Lake Zurich officials will consider switching from well to Lake Michigan water

  • The Lake Zurich village board will consider a report on what it would take and how much it will cost to switch from wells to Lake Michigan water.

      The Lake Zurich village board will consider a report on what it would take and how much it will cost to switch from wells to Lake Michigan water. Paul Valade | Staff Photographer

Updated 3/31/2023 4:18 PM

A key step in the process of bringing Lake Michigan water to Lake Zurich is expected Monday with the presentation of a consultant's findings and recommendations.

Representatives from CDM Smith will suggest improvements needed for the Central Lake County Joint Action Water Agency to deliver Lake Michigan water to replace wells as the village's water source.


Village officials have not made a decision but methodically have been pursuing information to determine the feasibility and estimated costs of extending Lake Michigan water, which has been described as a "sustainable healthy and economical water source."

"This step will help the board and the residents understand the costs and funding mechanisms associated with the proposal," said Mayor Tom Poynton.

The board will hear and discuss the CDM presentation during its meeting at 7 p.m. at village hall, 70 E. Main St.

In September, the village approved an agreement with CLC JAWA to share engineering fees to determine the feasibility, method and cost of delivering Lake Michigan water to Lake Zurich.

Based in Lake Bluff, CLC JAWA became operational in 1992 and now delivers Lake Michigan water to nearly two dozen communities and unincorporated areas.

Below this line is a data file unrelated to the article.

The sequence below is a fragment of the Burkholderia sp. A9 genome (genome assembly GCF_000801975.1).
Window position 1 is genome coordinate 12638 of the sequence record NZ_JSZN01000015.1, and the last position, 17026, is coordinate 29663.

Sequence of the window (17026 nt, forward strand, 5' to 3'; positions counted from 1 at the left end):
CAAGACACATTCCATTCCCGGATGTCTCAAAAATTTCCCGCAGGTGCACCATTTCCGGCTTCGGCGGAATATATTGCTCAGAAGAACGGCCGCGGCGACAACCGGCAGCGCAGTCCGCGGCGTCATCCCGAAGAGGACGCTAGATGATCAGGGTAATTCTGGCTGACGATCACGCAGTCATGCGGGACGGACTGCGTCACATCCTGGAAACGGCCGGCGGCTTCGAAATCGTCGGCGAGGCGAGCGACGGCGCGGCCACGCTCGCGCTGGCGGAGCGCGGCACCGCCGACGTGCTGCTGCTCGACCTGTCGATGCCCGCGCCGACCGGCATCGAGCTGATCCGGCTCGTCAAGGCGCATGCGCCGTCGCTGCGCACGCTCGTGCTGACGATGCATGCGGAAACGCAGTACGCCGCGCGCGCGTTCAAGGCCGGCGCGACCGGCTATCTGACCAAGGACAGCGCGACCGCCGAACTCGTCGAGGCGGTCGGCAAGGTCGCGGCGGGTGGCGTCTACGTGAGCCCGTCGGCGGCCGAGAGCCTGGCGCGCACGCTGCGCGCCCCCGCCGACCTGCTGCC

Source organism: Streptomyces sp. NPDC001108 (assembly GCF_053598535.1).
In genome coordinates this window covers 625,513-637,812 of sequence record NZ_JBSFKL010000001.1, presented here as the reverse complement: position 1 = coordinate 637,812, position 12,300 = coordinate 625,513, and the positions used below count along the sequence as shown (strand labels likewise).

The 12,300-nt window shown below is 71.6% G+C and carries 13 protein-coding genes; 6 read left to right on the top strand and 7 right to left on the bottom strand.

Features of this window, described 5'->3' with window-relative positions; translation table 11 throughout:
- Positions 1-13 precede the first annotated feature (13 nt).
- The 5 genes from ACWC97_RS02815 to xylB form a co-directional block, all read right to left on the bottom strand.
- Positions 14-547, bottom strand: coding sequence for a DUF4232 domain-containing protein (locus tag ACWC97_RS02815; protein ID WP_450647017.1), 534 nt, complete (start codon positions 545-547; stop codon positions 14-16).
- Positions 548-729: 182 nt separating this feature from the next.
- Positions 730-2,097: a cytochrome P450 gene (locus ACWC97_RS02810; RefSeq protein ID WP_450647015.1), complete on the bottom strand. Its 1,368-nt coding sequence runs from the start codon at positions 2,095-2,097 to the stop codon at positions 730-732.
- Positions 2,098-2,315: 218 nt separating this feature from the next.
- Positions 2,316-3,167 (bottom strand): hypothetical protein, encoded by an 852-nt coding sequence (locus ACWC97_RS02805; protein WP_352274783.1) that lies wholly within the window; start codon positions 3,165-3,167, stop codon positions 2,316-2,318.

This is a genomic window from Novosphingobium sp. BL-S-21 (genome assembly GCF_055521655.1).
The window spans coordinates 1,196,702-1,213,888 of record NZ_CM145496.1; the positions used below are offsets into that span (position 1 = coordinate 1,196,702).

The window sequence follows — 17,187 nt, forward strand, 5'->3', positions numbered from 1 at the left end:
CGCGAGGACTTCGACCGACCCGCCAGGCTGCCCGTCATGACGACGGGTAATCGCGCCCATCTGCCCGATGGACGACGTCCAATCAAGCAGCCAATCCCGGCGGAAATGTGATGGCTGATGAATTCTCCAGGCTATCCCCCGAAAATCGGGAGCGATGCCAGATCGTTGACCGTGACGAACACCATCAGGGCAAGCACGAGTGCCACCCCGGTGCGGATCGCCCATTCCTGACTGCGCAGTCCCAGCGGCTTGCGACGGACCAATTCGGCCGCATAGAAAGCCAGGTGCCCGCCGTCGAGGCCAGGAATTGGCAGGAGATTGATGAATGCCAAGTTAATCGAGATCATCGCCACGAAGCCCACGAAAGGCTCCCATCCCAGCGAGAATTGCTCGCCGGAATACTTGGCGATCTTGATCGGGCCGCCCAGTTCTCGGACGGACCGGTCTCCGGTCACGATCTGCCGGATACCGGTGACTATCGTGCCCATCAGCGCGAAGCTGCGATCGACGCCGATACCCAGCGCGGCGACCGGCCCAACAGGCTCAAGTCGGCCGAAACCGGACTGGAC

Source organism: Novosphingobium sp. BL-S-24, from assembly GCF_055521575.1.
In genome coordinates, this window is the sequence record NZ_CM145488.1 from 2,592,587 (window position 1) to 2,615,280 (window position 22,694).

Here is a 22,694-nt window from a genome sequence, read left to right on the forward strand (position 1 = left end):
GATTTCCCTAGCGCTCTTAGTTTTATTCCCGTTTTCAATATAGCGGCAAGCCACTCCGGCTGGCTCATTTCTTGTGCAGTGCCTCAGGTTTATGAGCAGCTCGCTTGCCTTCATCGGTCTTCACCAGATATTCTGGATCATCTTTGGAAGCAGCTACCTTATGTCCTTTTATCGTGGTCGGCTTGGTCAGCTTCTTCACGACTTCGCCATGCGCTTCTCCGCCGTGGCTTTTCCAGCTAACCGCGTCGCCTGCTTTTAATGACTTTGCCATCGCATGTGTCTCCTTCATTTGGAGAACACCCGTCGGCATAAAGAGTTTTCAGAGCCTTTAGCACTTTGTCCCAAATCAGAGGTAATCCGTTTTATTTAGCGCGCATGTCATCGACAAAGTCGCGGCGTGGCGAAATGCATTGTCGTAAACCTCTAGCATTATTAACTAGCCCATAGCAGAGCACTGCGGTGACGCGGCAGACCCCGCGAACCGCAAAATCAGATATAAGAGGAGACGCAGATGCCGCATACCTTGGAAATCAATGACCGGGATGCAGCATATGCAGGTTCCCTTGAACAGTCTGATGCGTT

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CDM Smith, a Boston-based engineering and construction firm, was hired in November at a not-to-exceed cost of about $130,000 to assess the village's water distribution system, determine what facilities would be needed and provide cost estimates.

Recommendations will include facilities needed to maintain the water system pressure, fire flows and other criteria. Monday's overview of the project will discuss what infrastructure improvements would be needed, how the project would be phased and estimated costs.

Details of the findings were not provided in advance. Whether they will make or break the desire of village officials to continue pursuing Lake Michigan water is to be determined, Poynton said.

After the presentation and discussion, village staff will seek board direction on whether to advance to the next phase of the project.

The village gets its water from deep wells, where radium naturally is occurring. According to the village, switching to Lake Michigan water may be an option to avoid costly operational or maintenance upgrades that may be required as local, state and federal regulations are updated.

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